Weekly First-aid Topic: Beware of carbon monoxide poisoning
From:Beijing Municipal Health Commission

In winter, the chances of contacting charcoal fires and gases are increasing, leading to a period of high incidence of carbon monoxide poisoning.

Carbon monoxide is colorless and odorless. It invades the human respiratory tract unknowingly, enters the blood through alveolar gas exchange, and spreads throughout the body. It combines with red blood cells in the blood, so that the red blood cells can no longer combine with oxygen, and the oxygen content in the blood drops significantly, causing poisoning due to lack of oxygen of the body. The onset time and severity of carbon monoxide poisoning symptoms are closely related to the indoor concentration of carbon monoxide. Young people are more sensitive to carbon monoxide than the elderly. Pregnant women, obese people and people with chronic heart and lung diseases are prone to poisoning. The central nervous system is the most sensitive part to hypoxia, it is also the first part to show poisoning symptoms.

The following symptoms occur commonly in carbon monoxide poisoning.

Mild poisoning will cause symptoms of headache, dizziness, palpitation, nausea, and vomiting. Moderate poisoning may show the above symptoms more severely, with flushed face, cherry-red lips, excessive sweating, irritability, and gradual coma. People with severe poisoning will be unconscious with the symptoms including incontinence of urine and feces, cold limbs, dilated pupils, decreased blood pressure, weak or stopped breathing, stiff or limp limbs, and electrocardiogram showing myocardial damage or arrhythmia. Patients who survive after active rescue often have serious sequelae, such as paralysis, dementia, mental illness, etc. The longer the coma lasts, the more severe and complex the sequelae will be. Therefore, it is particularly important for the patients to get away from the source of danger as soon as possible and send go to the hospital for treatment as soon as possible.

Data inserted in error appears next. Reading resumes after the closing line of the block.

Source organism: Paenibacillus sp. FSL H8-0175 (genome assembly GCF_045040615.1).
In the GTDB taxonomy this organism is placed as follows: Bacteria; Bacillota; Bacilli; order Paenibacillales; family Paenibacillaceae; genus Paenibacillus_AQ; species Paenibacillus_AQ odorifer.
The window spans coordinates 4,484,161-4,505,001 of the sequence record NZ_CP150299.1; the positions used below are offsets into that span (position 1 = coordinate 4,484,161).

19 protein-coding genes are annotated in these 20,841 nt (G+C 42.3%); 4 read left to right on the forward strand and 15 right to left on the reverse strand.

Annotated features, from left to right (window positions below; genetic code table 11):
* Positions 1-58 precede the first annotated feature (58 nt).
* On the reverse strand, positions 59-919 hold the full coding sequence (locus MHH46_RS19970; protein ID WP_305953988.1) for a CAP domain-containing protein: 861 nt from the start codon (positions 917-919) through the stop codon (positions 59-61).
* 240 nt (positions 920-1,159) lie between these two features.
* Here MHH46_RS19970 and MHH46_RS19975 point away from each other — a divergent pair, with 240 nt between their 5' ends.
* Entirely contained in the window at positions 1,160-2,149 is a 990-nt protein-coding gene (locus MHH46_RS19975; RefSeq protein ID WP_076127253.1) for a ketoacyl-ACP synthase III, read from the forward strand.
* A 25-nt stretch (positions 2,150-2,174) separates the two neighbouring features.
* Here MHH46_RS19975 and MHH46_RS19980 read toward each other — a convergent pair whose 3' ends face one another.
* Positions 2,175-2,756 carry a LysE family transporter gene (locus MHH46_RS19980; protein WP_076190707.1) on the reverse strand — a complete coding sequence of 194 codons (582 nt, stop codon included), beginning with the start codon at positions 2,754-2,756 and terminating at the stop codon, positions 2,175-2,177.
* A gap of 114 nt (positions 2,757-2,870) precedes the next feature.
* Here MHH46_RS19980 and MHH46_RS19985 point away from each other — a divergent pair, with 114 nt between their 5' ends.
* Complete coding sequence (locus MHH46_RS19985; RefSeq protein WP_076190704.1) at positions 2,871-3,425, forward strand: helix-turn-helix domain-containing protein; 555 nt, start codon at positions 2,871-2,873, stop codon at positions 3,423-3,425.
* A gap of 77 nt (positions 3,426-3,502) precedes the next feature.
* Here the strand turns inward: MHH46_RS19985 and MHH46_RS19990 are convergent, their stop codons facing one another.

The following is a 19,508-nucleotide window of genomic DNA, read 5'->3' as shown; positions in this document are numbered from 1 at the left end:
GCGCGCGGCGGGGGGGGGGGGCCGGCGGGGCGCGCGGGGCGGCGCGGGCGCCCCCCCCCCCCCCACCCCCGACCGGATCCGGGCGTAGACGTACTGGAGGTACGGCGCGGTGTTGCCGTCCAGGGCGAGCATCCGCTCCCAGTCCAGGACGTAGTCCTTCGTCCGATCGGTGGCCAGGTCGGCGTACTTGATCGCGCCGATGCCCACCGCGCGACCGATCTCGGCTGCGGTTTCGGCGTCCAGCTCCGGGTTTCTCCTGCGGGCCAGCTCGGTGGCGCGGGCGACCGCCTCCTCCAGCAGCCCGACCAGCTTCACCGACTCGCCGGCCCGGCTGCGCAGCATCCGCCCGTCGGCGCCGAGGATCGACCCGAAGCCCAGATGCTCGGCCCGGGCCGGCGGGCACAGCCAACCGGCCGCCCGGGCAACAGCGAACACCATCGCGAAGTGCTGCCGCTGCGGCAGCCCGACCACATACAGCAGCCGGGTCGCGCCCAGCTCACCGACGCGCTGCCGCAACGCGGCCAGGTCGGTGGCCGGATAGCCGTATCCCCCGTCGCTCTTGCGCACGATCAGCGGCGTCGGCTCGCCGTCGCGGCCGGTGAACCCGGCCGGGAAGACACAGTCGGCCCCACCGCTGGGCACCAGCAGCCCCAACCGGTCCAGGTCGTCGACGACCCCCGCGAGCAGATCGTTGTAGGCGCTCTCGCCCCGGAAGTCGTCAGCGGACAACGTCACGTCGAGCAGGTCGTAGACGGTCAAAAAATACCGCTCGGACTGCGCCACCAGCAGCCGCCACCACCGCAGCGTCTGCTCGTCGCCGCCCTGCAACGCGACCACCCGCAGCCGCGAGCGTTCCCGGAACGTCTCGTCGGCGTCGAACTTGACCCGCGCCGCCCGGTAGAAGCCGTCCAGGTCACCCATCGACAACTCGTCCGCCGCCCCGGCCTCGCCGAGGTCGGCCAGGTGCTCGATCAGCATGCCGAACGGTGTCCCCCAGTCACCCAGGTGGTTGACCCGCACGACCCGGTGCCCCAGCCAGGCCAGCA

Here are some health tips from 120. If symptoms of mild carbon monoxide poisoning such as headache, dizziness, palpitations, nausea, and vomiting occur, it is necessary to leave the poisoning scene immediately, breathe fresh air, and call others for help. If you find someone suffering from carbon monoxide poisoning, you should immediately open a window for ventilation and sent the patient out to a safe area for some fresh air, loosen the clothes, and keep the respiratory tract of the patient open. If vomiting occurs, you should tilt the patient's head to one side and clean up the oral secretions. It is recommended to call the emergency call 120 as soon as possible, carry out on-site first aid under the guidance of the dispatcher, and wait for the ambulance at a visible location.